Partisans are passionate, but most voters focus on other issues
As today’s Iowa caucus stands to clarify the contours of the 2012 presidential race, one issue of utmost concern to the Hollywood lobby has earned only passing mention on the trail: pending anti-piracy legislation before Congress.
Hollywood studios and most showbiz guilds are gung-ho on passage of the House’s Stop Online Piracy Act and a companion bill in the Senate. However, opponents are determined that these bills become nothing short of a litmus test.
As with much copyright legislation (which is often technical and complicated), the issue hasn’t raised enough concern to be brought up in any meaningful way at candidate townhall meetups, if it has been asked about at all.
But the partisans, both from the right and left, are passionate. A chorus of digital-rights groups and bloggers are working to stall the legislation. Conservative blogger Erick Erickson of Red State has vowed to “do everything in my power” to defeat Rep. Marsha Blackburn (R-Tenn.), a co-sponsor of the legislation.
“This battle is so important — and is one of those rare fights where the left and right are united against Congress — that I suggest the left and right unite and pledge to defeat in primaries every person named as a sponsor on H.R. 3261, the Stop Online Piracy Act,” Erickson wrote.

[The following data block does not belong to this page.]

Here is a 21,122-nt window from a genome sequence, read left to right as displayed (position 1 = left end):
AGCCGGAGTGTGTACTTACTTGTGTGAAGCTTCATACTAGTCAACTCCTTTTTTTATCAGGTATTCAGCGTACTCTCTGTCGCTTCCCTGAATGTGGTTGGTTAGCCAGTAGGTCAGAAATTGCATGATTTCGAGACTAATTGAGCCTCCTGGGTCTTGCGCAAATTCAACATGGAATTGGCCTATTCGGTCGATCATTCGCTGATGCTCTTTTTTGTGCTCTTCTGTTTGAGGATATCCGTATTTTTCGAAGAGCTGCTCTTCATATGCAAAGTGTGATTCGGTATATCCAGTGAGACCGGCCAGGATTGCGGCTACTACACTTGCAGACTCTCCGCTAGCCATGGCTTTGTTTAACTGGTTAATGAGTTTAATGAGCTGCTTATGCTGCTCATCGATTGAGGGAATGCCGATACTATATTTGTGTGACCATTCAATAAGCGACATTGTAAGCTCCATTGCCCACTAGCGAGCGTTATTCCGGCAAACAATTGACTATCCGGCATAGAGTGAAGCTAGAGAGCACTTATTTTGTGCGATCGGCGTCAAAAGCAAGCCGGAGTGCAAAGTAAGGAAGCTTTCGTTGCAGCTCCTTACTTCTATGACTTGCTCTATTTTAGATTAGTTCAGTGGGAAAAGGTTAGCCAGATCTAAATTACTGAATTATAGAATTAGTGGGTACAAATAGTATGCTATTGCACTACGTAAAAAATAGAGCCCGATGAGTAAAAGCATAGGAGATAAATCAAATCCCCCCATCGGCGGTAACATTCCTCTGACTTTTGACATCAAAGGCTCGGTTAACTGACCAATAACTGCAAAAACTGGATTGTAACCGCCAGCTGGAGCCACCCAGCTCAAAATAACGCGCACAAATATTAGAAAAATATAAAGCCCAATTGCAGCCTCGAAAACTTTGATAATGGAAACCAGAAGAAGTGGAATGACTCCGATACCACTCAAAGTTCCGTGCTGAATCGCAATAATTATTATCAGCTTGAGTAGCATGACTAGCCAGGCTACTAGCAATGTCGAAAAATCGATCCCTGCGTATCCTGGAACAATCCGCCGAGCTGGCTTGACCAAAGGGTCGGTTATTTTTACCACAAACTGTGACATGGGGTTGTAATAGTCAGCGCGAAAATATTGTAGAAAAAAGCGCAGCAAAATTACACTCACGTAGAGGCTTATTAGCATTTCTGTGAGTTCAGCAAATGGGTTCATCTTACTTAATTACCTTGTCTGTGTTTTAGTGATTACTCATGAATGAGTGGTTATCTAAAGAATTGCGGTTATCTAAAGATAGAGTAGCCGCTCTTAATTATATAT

Rep. Michele Bachmann (R-Minn.) has said she has “serious concerns” about the Senate legislation, and in Des Moines last Wednesday, Rep. Ron Paul (R-Texas) blasted the bill as another example of Washington run amok, or, as he put it, “government taking over the Internet.”
Mitt Romney, the front-runner, has issued only general statements that as president he would “take aggressive action to confront nations that do not protect American ideas and creations,” a campaign spokeswoman said recently.
Lawmakers who will cast votes are being singled out via online campaigns. Users of social news website Reddit targeted Rep. Paul Ryan (R-Wis.) for his support, but it his office quickly denied that he was a co-sponsor, although they said he was watching the debate “carefully.”
The Stop Online Piracy Act has 31 co-sponsors in the House, and a much more significant 40 co-sponsors in the Senate, spanning the ideological and geographic spectrum.
From a pure numbers point of view, immediate prospects actually look good for the legislation. Senate Majority Leader Harry Reid has scheduled a cloture vote on the Senate’s Protect IP Act on Jan. 24, in the face of a vow by Sen. Ron Wyden (D-Oregon) to filibuster. The House Judiciary Committee is expected to resume deliberations on the bill when Congress returns, but votes on a series of amendments make it clear that there’s probably enough support for passage out of committee.
Studios, labor and no less than the U.S. Chamber of Commerce are casting the legislation as a jobs issue, as a way of ensuring support. However, they face the ever-growing strength of the Internet lobby in mounting its own campaign. The chieftains of Google, Facebook and Yahoo, among many others, are opposed to the legislation, and Wikipedia co-founder Jimmy Wales is weighing whether to stage a “blackout” of the online encyclopedia as a kind of boycott to a measure he views as a threat to free speech.